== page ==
Jump to content

arturo28mx

Established Member
  • Content Count

    615
  • Joined

  • Last visited

Everything posted by arturo28mx

  1. I live in Mexico City and we have a large Korean community here. Many are expats living in Mexico for only a year or two. They play a lot of golf and most public golf courses in the area are always packed with Korean players. This has been my experience: Caddies don't like them. They are rude. I have heard this in many courses. In contrast, caddies say Japanese players are very nice and polite. Four times out of five Korean groups will NOT let me pass through, even though I'm playing alone. When I politely ask them to let me pass, they just wave their hands at me saying no. They take a lot of time to play. They bet a lot and they will pay the bets at every hole!!! When I have been paired up with a Korean group, most times they will not have a conversation with me. I took the time and effort to learn to say "thank you" in Korean (it sounds something like kamsa amnida), I know I pronounce it well, but when I say it to korean players they don't say anything back, like you are welcome. Only once did a korean player say kamsa amnida to me, but this was a gentleman who had been living here twenty years and obviously had good manners. I have a mexican friend who works for LG in Mexico. About a year ago I asked her how to say "please" and "thank you" in Korean, and she said I don't know, they never say please or thank you. True story. I don't think they are bad people. I feel sorry for them, it seems that's just their culture.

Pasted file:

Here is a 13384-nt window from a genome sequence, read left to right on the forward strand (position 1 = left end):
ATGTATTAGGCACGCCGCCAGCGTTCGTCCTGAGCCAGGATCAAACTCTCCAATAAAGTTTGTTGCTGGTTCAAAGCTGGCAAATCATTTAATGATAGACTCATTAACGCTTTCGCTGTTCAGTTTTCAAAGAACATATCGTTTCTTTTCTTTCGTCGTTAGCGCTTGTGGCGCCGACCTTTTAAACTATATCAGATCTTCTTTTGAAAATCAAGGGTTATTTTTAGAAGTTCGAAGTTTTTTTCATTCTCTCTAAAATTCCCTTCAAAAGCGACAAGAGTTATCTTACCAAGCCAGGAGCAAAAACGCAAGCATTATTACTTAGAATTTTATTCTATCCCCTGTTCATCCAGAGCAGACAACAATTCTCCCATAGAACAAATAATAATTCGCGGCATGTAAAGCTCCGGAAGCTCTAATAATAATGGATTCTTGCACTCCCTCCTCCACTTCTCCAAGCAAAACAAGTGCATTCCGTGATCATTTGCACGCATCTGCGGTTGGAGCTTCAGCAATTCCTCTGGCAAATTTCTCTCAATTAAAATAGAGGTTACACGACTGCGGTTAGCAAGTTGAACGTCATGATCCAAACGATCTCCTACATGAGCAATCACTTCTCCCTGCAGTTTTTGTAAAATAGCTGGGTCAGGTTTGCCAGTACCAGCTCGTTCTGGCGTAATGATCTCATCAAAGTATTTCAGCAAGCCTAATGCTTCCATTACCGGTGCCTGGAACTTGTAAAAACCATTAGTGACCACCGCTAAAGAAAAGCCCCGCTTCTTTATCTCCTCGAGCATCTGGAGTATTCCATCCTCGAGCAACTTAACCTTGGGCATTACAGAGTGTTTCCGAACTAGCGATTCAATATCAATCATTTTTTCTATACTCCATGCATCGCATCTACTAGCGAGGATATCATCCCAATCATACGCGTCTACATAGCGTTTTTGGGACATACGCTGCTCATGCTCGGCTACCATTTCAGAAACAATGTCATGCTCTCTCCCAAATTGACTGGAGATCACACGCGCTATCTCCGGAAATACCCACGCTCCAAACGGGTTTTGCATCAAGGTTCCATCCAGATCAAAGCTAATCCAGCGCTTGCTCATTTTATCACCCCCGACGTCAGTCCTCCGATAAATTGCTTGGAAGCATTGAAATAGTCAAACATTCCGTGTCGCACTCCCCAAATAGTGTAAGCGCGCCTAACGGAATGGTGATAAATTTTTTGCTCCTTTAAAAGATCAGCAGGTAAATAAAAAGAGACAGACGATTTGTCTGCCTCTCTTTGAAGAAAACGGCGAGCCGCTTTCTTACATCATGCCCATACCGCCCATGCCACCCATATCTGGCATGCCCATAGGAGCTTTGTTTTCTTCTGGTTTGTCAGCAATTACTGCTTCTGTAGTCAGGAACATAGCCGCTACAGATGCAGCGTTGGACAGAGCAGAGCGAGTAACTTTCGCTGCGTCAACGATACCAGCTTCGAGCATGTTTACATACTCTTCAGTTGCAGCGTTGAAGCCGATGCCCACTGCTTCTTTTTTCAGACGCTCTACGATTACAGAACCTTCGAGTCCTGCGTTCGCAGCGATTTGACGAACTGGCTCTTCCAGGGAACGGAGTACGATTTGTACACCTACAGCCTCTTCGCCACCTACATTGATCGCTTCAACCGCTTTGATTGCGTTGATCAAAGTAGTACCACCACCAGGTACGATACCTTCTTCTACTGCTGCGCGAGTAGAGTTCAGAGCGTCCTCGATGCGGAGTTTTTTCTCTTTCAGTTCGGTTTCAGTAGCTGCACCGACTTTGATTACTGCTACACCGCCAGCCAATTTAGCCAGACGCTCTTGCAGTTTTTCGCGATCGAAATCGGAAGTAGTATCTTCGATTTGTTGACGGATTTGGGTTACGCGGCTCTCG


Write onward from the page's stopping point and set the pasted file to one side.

2. If possible, I always use the Gap wedge that comes with the set, because for me, Gap wedge shots are always full swings, and I rather have a consistent feeling throughout the set. If the set does not come with a Gap wedge, I use a 50 degree Vokey or Cleveland wedge.
  3. I like it when Holly Sonders play a few holes with a pro. You get to hear how a pro thinks about a shot and what factors he/she takes into consideration.
  4. I only carry a Ping driver and a Ping 4 wood, rest is irons cause I can hit them ok. I love the 4 wood and think it's the best decision I made. I can hit it long and straight when a driver means too much risk.
  5. I think this is an excellent video series. It should help you. I once took a lesson from a guy who had been national amateur champion, and he taught me the exact same thing as the video.
  6. Remember lie angle depends a lot on your posture. I used to need 1.5 degrees up, but my posture has recently changed, I bend my knees a little more than before (better control), and now I can play clubs with standard lie angles. If your posture changes as you improve your golf swing, you may need to change the lie angles on your clubs.
  7. Based on my own experience, If you have some athletic ability and are commited to learning the game and improve your scores, go straight to game improvement irons, such as Ping G25.
  8. Bent or not bent, your arms should never be disconnected from your torso. They should always be more or less in front of your chest. Your swing should end when your back stops turning. If you do this, you'll get more distance, not less. Raising and bending your arms at the top destroys a good swing.
  9. For me, spikeless golf shoes provide the same traction and are more comfortable than traditional golf shoes. The good ones are waterproof. And I can wear them while driving to the course.
  10. I recently switched from Ping G25 to Ping i20 and did not see much difference. Perhaps a slightly lower ball flight and that's it. (Some people have reported a greater difference in moving from G25 to i20). This is very subjective, but I'd say as soon as you can hit four decent balls out of five (say, with a mid iron), you're ready for better clubs.
  11. I'm just a mid handicapper, but last week I managed to hit nine drives in a row, long and straight down the middle of the fairway. Never before in my life. I think I have finally learned to hit the damned thing. For me it's a very happy moment.